Smith has been at Dr. Mudd since 1997 and has served as a reading instructional assistant, special education instructional assistant and is currently the media instructional assistant. She began sponsoring the school’s History Club in 2002. The club meets at 7:45 a.m. Wednesdays to discuss histor y. There are guest speakers and field trips. “The amazing part is they go on these trips on Saturday mornings throughout the year,” Mudd Principal Kimberly Hairston wrote in a nomination letter. “She even gets six to 10 staff members to attend and help chaperone the students. They travel to Jamestown, Va., Williamsburg, Va., Washington, D.C., Gettysburg, Pa., Mount Vernon in Virginia and many destinations.” The trips are planned by Smith who makes them fun, engaging and inclusive, fifth-grade teacher Martha Peer wrote. “At the start of the year, fifth graders walk taller and feel privileged to join the histor y club,” Rebecca Van Brunt, Mudd’s music teacher wrote. “They learn so much from her and then they see and experience histor y firsthand on field trips.”
A language arts teacher at Henson, Tonnessen inspires her students to be lifelong learners, the release states. She prepares students for college and careers through her work with Advancement Via Individual Determination (AVID) and motivates Henson kids to learn chess and help the community. A 20-year teaching veteran, Tonnessen shares her love of learning with her students. “She regularly attends professional development opportunities with the desire to improve her teaching by always being open to learning,” Christina Caballero, Henson’s principal, wrote in a nomination letter. Tonnessen gives her time and talents by leading in many school opportunities and coaches the school’s chess club, which has more than 40 student members. She co-sponsors Henson’s student government association, a group that has raised money for the Make-a-Wish Foundation, Fairy Godmothers and the Southern Maryland Food Bank. Tonnessen, who creates awareness of journalism and broadcasting through her work with the school’s CNN club, gives students the opportunity to analyze news broadcasts in order to explore the structure and newsworthiness of events. They go on to investigate, write and broadcast reports on Henson’s weekly news show. Tonnessen is open to new ways to improve her teaching, including using technology in the classroom. “She believes that as educators we must never stop learning,” Caballero wrote. “She believes it is possible to find a way to connect to ever y student.”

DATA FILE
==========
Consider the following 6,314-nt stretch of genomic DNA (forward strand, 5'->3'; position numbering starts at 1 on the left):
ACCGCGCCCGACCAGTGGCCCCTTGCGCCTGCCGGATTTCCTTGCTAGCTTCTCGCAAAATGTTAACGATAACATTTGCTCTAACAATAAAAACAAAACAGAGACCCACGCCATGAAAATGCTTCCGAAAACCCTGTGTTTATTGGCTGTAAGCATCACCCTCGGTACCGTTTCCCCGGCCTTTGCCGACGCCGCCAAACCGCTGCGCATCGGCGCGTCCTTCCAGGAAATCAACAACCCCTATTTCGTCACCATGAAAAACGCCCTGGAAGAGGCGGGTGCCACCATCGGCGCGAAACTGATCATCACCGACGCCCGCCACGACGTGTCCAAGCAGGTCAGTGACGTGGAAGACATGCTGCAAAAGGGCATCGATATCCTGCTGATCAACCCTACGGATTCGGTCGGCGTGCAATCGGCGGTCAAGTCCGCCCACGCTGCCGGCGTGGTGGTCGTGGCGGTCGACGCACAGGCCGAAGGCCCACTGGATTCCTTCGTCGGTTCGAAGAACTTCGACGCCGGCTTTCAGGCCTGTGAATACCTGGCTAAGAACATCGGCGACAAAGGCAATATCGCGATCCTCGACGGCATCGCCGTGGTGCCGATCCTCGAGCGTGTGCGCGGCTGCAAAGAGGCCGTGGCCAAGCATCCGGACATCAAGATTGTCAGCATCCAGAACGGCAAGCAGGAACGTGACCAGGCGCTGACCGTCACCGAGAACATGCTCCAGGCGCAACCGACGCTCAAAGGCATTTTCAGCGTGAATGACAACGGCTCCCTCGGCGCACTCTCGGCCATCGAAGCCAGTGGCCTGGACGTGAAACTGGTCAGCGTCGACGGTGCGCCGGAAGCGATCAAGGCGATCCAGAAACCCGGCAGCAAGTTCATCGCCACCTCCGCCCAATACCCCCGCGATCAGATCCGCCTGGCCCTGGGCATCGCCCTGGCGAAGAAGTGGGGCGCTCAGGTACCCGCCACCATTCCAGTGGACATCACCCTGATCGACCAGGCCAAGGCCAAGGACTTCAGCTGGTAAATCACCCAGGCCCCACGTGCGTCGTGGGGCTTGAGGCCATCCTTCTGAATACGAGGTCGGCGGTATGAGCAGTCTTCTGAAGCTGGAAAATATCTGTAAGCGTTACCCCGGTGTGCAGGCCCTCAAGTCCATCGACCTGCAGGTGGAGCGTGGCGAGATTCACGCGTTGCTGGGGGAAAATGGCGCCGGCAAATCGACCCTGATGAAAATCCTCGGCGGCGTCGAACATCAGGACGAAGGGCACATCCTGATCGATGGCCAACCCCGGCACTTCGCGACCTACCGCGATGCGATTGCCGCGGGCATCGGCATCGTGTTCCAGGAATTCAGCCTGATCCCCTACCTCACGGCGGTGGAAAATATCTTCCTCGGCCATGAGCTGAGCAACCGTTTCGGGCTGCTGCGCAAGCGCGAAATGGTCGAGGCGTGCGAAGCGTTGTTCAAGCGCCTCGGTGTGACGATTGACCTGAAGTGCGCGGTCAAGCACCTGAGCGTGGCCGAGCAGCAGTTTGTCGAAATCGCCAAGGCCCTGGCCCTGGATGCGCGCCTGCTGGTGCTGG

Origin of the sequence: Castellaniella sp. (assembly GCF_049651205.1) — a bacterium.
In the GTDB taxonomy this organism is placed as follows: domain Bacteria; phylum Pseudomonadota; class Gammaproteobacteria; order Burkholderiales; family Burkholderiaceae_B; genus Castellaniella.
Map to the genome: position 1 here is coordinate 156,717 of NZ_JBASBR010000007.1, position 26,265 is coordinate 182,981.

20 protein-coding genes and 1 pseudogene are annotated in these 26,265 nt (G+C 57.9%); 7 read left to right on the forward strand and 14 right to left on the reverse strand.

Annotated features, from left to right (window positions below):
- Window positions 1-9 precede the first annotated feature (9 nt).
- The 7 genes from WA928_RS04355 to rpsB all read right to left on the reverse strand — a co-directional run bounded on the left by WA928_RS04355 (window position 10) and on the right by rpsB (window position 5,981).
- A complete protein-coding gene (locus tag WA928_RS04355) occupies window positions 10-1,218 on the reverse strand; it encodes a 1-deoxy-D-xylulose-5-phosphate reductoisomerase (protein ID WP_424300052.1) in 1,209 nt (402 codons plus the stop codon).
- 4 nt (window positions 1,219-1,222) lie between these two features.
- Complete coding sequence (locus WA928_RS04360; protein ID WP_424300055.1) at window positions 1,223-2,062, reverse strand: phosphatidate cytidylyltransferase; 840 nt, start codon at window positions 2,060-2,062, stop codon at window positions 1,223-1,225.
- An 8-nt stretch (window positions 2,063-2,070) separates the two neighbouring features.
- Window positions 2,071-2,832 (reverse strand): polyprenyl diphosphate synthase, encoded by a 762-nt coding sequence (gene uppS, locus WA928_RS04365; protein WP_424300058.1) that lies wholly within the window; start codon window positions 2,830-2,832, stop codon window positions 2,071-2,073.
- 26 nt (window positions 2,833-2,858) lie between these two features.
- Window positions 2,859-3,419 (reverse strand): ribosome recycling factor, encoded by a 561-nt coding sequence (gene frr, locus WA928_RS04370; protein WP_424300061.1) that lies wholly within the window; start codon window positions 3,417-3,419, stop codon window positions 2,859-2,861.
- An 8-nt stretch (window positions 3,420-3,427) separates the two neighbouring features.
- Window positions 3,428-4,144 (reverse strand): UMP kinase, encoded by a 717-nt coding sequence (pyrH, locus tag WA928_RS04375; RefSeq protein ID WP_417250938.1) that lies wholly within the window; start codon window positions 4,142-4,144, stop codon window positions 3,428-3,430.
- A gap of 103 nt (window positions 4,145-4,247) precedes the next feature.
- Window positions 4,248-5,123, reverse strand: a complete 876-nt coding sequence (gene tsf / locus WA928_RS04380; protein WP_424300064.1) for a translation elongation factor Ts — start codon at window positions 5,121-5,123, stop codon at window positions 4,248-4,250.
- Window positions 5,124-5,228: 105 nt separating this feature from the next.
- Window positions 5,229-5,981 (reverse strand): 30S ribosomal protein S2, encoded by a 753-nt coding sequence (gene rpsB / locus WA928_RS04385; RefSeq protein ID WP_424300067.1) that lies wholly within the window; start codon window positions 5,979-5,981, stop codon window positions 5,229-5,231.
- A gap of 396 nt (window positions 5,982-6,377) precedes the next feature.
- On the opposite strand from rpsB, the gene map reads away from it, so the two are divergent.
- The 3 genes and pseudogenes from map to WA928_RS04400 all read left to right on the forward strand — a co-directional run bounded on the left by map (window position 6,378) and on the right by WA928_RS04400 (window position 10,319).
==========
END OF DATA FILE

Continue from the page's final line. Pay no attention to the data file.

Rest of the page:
VanDyke is a lifelong learner who is the coordinator of alternative programs at the Stethem Center. Overseeing the day-today operations of evening high school and the Virtual Academy, VanDyke works with students, parents and staff throughout the county to provide alternative educational opportunities for students, Stethem’s Principal Evelyn Arnold wrote in a nomination letter. “Her responsibilities include — but are not limited to — keeping parents informed of student progress and attendance, training staff and students on the use of APEX software, and being an integral part of the team that reviews applications for students applying to these programs,” Arnold wrote.
Each month, the Board honors several outstanding staff members.
SUBMITTED PHOTO The Board of Education honored six Charles County Public Schools employees during its February meeting for their dedication and commitment to teaching and learning, and for making a difference in the lives of students. Pictured from left are Joy Fisher, an instructional assistant at William B. Wade Elementary School; Tiffany VanDyke, the coordinator of alternative programs at the Robert D. Stethem Educational Center; Heather Tonnessen, a language arts teacher at Matthew Henson Middle School; Diane Smith, a media instructional assistant at Dr. Samuel A. Mudd Elementary School; Jennifer Brown, an art teacher at Daniel of St. Thomas Jenifer Elementary School; and Robin Riddick, a first-grade teacher at Arthur Middleton Elementary School.